- The Washington Times - Friday, July 5, 2002

With Rep. Robert Ehrlich and Lt. Gov. Kathleen Kennedy Townsend's announcements of their running mates, Maryland's 2002 gubernatorial race is officially under way. Mr. Ehrlich, who seeks to be the state's first Republican elected governor since Spiro Agnew was elected in 1966, announced on Monday that state Republican Party Chairman Michael Steele is his choice for lieutenant governor. Mr. Steele is a 43-year-old Prince George's County resident who has worked tirelessly to recruit candidates and rebuild the Republican Party into a serious political force in Maryland. Like Mr. Ehrlich, Mr. Steele, who is black, also comes from a working-class background: His mother spent 45 years working in a D.C. laundry. Mr. Steele's stepfather was employed as a limousine driver, sometimes shuttling Mrs. Townsend's father, the late Robert F. Kennedy, to events.
In a state where Democrats outnumber Republicans by 2-1, Mrs. Townsend surprised everyone last week with her selection of retired Adm. Charles Larson, a registered Republican and recently retired commander of the U.S. Naval Academy in Annapolis, to run for lieutenant governor as a Democrat. For Mrs. Townsend and her fellow Democrats, the selection of Mr. Larson a former submarine commander who became the second-youngest admiral in U.S. history provides a sorely needed diversion from a campaign that's off to a very shaky start.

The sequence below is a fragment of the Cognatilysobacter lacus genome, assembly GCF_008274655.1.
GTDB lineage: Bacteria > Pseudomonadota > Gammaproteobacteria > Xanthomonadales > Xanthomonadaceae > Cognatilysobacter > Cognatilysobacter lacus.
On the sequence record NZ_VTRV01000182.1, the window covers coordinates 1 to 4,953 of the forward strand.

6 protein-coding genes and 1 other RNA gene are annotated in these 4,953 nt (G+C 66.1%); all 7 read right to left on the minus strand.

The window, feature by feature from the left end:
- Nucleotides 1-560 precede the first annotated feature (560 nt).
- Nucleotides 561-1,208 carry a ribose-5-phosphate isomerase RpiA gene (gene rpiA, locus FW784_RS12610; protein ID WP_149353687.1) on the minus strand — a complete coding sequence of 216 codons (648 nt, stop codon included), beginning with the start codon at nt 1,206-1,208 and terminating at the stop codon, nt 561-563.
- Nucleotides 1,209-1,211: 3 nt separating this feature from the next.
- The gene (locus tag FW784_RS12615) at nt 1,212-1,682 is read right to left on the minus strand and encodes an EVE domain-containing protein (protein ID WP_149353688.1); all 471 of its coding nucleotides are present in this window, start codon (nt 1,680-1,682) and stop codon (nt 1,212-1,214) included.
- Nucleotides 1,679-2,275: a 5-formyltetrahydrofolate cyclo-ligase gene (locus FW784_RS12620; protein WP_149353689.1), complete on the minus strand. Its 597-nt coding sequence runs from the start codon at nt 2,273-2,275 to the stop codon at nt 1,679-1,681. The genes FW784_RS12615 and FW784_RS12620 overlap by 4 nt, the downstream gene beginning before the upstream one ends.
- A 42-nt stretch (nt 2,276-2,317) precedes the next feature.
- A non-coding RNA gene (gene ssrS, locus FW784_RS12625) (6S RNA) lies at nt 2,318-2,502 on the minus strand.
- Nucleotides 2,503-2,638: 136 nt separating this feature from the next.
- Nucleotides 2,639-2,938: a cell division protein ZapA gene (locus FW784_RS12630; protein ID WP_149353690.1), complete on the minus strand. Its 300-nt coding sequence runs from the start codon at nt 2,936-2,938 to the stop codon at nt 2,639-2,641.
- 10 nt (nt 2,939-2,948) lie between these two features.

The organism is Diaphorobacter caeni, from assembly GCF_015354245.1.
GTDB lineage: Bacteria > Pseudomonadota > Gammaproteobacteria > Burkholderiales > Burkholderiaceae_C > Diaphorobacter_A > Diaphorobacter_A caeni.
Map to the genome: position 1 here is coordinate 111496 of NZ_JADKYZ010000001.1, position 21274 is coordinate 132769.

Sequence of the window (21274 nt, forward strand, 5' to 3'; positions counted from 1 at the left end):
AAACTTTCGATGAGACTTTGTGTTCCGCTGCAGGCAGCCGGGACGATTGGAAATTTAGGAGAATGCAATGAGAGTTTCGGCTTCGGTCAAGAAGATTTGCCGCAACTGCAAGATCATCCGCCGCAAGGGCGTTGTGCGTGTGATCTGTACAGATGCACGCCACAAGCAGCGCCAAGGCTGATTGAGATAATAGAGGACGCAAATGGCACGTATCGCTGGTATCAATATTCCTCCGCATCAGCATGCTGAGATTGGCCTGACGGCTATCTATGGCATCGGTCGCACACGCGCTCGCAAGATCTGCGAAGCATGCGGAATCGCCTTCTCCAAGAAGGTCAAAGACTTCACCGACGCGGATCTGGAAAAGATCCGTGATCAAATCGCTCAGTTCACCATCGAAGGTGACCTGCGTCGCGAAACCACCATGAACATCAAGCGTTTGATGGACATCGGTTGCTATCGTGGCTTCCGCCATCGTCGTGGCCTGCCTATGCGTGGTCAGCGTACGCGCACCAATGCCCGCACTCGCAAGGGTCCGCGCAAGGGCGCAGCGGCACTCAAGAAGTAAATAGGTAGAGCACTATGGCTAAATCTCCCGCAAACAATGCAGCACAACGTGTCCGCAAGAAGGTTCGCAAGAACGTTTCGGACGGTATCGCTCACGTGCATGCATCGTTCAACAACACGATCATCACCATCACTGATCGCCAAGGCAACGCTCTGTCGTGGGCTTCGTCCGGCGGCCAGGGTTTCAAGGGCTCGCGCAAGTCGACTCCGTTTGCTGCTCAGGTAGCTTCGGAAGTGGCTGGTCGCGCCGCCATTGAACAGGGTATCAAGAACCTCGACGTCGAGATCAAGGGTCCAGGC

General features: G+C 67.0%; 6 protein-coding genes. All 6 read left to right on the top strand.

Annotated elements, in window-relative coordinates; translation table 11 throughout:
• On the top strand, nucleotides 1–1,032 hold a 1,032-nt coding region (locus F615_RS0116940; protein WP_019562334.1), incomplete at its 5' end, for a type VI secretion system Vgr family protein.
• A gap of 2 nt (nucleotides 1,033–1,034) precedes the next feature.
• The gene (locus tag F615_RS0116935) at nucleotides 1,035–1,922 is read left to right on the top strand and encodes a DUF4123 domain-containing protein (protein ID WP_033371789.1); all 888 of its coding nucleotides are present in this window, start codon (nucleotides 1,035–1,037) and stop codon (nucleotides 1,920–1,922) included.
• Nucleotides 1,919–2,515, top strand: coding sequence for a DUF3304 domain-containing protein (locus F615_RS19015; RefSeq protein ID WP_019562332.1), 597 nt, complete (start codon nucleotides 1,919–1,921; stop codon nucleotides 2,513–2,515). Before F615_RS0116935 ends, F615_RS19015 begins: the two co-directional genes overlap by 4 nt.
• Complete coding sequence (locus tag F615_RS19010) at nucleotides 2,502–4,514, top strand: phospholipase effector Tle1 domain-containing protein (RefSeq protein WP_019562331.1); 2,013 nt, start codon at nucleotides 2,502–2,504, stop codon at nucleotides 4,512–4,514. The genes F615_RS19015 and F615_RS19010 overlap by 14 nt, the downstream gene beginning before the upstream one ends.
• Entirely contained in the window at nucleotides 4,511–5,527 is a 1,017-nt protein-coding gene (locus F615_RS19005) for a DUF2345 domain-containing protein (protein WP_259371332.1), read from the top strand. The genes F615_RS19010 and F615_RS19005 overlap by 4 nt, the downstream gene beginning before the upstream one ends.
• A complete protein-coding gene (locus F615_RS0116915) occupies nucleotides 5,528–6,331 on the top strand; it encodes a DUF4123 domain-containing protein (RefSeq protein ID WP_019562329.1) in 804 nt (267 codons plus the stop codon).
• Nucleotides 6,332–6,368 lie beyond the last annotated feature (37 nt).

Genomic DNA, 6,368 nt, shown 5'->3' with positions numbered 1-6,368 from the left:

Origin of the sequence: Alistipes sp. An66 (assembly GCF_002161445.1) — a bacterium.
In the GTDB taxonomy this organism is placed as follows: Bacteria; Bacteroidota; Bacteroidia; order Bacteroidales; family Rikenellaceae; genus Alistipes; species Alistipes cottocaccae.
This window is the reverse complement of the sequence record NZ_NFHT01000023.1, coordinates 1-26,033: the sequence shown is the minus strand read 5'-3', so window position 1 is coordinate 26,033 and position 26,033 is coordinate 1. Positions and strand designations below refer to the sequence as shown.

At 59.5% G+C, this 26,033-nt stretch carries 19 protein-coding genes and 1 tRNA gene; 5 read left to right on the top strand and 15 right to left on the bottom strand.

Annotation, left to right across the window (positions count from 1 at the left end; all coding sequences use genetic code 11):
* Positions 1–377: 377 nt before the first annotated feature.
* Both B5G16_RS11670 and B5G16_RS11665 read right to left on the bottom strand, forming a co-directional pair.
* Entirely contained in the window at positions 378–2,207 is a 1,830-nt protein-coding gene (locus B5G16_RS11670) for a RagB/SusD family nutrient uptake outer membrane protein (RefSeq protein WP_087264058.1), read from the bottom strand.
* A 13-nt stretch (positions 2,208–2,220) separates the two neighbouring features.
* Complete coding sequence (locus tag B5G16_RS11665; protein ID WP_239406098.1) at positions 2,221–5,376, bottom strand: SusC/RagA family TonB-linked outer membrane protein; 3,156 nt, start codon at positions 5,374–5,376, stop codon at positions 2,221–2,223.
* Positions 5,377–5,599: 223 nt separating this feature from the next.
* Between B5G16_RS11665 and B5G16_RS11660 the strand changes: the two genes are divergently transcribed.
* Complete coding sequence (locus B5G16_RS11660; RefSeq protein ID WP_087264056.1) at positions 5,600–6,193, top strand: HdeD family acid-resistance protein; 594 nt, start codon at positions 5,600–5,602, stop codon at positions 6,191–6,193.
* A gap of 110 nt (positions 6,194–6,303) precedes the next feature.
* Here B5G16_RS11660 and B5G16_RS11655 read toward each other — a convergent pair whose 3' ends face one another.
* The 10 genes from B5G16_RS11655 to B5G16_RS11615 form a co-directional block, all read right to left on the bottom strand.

The Democratic Party establishment was hit with a state Court of Appeals ruling that state legislative districts crafted by Gov. Parris Glendening and Democratic leaders in the General Assembly earlier this year were unconstitutional. The judges decided to draw their own map. The court decision has thrown the state into political chaos, and could well force the retirement of senior Democratic machine politicians like Senate Majority Leader Clarence Blount of Baltimore. Second, newly released budget figures show that the $1 billion surplus Democrats had been touting had metamorphosed into a $900 million deficit.
At a Monday news conference announcing that he would run with Mr. Ehrlich, Mr. Steele made reference to one of Mrs. Townsend's vulnerabilities: her disastrous performance in overseeing the "reform" of Maryland's juvenile-justice system. "I know that Bob Ehrlich will run a state government that will not pay out taxpayer dollars to settle lawsuits to bail out elected officials from their oversight responsibilities, unlike our opponents, who already have, " Mr. Steele said. He was referring to the fact that the state was forced to pay out more than $4 million to 900 juvenile delinquents who were beaten up by sadistic guards at disastrously run boot camps for young offenders.
The Republicans will also be talking about one of Mrs. Townsend's top legislative priorities at this year's legislative session: limiting judges' virtually uncontrolled authority to reduce felons' sentences. The measure was killed by Senate President Thomas V. "Mike" Miller, a supporter of Mrs. Townsend's gubernatorial candidacy, who basically told her to get lost. Her conspicuous inability to get her way on this key issue will detract from the image of effective leadership that candidates for governor always seek.


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